SkinnyPop snack maker Amplify Snack's shares are down in the first day of trading on Wednesday.
Courtesy of Amplify Snack Brands
By John Kell
August 5, 2015

Amplify Snack Brands’ shares failed to blast higher on their first day of trading Wednesday, a slow start that bucks the trend of strong first-day performances for consumer food IPOs.

Amplify Snack’s shares, which trade under the symbol BETR, were down more than 8% at $16.55 apiece in recent afternoon trading on Wednesday, giving the company a market value of about $1.24 billion. Over the past five years, consumer food initial public offerings have recorded an average first day gain of 22%, according to IPO ETF manager Renaissance Capital.

Founded in 2010, Amplify started off with the SkinnyPop popcorn brand and only recently diversified with the April 2015 purchase of Paqui, a tortilla chip company. But Amplify has seen fast growth for its initial SkinnyPop snacks, with net sales soaring from $16 million in 2012 to $132.4 million last year. And more deals could be on the horizon to help Amplify grow even more. President and Chief Executive Tom Ennis told Fortune acquisitions could occur about once every 12 months, with a focus on brands that can generate $100 million or more in annual sales.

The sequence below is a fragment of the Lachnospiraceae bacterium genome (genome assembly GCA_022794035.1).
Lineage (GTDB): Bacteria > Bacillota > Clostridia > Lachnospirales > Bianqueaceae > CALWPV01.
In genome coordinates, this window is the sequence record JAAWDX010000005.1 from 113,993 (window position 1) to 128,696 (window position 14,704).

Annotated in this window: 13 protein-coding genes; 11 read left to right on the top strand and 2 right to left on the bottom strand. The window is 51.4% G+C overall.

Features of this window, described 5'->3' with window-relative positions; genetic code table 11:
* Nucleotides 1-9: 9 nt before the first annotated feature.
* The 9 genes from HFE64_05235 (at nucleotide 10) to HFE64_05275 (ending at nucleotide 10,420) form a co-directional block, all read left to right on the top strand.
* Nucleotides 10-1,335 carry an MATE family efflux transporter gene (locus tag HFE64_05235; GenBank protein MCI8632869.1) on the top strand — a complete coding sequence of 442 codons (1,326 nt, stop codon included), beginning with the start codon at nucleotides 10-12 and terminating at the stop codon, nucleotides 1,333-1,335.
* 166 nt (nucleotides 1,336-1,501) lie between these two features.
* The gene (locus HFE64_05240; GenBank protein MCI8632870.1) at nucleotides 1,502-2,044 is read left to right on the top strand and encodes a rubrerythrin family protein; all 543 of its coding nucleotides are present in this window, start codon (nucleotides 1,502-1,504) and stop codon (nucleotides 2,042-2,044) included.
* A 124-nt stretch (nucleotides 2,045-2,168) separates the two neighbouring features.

Ennis said Amplify wants to partner with snack brands that are “better made with simple, clean, transparent ingredients.”

“People are snacking more, they are grazing throughout the day,” Ennis said. “What they are also doing is demanding better products.”

Amplify’s move to go public represents a move for private-equity owner TA Associates to cash out on part of its investment. The firm, which bought Amplify in 2014, will unload some of its stake in the company but will still hold more than 50% of Amplify’s voting power.

Under TA Associates’ control, Amplify has been busy expanding grocery store penetration and signing partnerships with major retailers such as Target (TGT) and Walmart (WMT). But SkinnyPop’s household penetration, which represents the percentage of households that have purchased the snack over the past 52 weeks, stood at just 5.2% at the end of 2014, compared to the average of nearly 23% for the top 25 salty snack brands. International expansion is another opportunity, as sales are concentrated in North America for now.

While Amplify’s share performance is disappointing today, trends suggest many snack makers perform well over time. Shares of Monster Beverage (MNST) and Hain Celestial (HAIN), both of which went public in the early 90s, have traded up over 500% over the past five years, data from Renaissance Capital shows. Notably, when almond and soy milk producer WhiteWave Foods (WWAV) went public in 2012, its share price slipped 1.5% on the first day of trading. They’ve since more than tripled.

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